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‘Why is this girl telling us all this stuff?’: authenticity and the confessional impulse in Elizabeth Wurtzel’s Prozac Nation

Brauner, D. ORCID: (2021) ‘Why is this girl telling us all this stuff?’: authenticity and the confessional impulse in Elizabeth Wurtzel’s Prozac Nation. Comparative American Studies, 18 (2). pp. 192-205. ISSN 1741-2676

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To link to this item DOI: 10.1080/14775700.2021.1982327


In the Author’s Note to Prozac Nation, Elizabeth Wurtzel writes: ‘As far as I am concerned, every word of this book is the complete and total truth. But of course, it’s my truth’. The tension between this absolute claim to ‘truth’ and the acknowledgement that this truth is personal and subjective is one that resonates throughout the memoir. On the one hand, Wurtzel takes great pains to establish the authenticity of her narrative; on the other hand, she is acutely aware of the ways in which it – and the life it describes – is performative, shaped by a confessional impulse that she situates in the tradition of confessional writing. In this article, I explore how Prozac Nation stages and interrogates confessional acts, simultaneously constructing and deconstructing notions of authenticity. I focus on the ways in which Wurtzel deploys cultural references to represent herself as both exceptional and representative, her narrative exemplifying what it is like to be, as the book’s subtitle puts it, ‘Young and Depressed in America’, while at the same time insisting on the singularity of its author’s experience. I conclude by arguing that Prozac Nation rejects the authentic/inauthentic binary, presenting a mediated series of selves that are always in flux.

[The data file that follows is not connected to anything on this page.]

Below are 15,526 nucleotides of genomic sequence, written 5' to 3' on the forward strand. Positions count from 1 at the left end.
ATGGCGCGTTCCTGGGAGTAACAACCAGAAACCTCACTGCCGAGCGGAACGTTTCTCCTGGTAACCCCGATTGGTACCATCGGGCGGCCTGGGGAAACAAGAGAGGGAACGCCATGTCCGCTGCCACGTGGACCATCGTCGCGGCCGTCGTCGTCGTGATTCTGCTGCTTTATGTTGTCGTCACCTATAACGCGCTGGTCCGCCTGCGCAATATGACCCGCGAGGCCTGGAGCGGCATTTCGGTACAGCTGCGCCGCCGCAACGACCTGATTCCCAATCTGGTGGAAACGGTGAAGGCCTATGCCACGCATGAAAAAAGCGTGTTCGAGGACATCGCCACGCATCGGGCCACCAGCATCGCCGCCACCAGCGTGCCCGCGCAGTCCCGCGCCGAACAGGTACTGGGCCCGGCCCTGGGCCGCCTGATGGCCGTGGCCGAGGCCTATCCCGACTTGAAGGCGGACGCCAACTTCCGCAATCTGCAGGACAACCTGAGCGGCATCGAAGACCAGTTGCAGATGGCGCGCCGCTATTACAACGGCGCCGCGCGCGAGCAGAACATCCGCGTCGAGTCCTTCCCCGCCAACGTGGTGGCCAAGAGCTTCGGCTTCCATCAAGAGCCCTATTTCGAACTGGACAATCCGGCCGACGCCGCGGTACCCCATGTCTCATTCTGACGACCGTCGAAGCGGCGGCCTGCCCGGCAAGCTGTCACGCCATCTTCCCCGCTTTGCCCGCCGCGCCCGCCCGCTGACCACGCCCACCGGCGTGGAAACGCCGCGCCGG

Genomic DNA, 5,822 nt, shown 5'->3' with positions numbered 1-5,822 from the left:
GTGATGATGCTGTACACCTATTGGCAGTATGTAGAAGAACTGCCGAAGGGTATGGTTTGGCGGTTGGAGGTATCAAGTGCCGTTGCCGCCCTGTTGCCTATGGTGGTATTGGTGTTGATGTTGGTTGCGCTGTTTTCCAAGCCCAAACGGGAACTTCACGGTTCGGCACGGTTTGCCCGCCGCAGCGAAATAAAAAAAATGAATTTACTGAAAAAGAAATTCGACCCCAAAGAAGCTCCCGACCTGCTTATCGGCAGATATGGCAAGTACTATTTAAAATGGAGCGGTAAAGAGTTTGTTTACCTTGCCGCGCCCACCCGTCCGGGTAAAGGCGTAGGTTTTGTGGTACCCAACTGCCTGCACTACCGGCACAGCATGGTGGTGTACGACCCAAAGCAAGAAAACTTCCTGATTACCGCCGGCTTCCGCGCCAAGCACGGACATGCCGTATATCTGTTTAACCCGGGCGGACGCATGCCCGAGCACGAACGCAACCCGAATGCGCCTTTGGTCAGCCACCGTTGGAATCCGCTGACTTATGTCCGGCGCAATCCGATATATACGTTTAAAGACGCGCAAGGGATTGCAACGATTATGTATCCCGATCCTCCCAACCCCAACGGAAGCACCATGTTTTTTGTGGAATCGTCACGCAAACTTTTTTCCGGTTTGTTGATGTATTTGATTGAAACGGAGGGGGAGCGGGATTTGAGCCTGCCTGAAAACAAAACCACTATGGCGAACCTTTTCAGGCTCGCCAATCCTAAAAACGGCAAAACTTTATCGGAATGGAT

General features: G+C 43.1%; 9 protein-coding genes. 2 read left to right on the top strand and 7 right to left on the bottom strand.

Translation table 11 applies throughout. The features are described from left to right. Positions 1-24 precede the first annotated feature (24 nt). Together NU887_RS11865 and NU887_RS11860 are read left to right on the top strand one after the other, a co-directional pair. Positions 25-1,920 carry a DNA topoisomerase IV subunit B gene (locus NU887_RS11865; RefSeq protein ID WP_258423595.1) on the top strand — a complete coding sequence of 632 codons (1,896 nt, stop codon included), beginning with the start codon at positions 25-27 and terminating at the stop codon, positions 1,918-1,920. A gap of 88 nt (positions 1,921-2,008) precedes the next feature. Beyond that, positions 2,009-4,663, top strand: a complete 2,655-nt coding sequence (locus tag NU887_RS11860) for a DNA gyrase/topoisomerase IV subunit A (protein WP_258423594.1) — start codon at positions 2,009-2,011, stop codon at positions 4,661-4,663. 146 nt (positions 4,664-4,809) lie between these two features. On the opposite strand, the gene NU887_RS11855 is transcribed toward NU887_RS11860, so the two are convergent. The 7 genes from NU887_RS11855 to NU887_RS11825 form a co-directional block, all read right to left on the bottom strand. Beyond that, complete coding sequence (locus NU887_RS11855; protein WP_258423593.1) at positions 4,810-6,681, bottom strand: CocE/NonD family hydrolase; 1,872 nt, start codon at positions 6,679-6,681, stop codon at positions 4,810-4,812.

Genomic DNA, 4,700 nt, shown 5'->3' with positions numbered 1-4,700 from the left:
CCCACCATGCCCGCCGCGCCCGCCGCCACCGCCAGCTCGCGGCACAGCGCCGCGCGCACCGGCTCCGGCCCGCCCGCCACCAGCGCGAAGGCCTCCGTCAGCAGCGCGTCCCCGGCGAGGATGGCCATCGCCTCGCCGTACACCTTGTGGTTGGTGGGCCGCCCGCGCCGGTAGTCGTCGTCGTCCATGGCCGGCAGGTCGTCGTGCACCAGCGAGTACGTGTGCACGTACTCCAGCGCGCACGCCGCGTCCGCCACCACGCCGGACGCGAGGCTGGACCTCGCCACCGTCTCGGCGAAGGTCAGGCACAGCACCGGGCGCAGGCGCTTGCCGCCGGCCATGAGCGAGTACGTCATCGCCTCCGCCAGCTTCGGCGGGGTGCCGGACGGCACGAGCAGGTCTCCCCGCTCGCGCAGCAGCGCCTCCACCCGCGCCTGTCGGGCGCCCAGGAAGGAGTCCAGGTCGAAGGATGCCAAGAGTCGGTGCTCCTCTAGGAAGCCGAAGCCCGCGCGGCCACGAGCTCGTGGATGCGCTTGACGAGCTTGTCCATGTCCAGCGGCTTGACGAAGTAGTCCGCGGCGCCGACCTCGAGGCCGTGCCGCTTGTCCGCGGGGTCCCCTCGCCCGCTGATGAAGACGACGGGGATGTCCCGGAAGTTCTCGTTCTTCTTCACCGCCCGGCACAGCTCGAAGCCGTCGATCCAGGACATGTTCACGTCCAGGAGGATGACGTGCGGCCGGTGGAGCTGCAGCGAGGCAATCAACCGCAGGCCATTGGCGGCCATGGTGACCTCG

Item Type:Article
Divisions:Arts, Humanities and Social Science > School of Literature and Languages > English Literature
Arts, Humanities and Social Science > Identities
ID Code:100235
Publisher:Taylor and Francis


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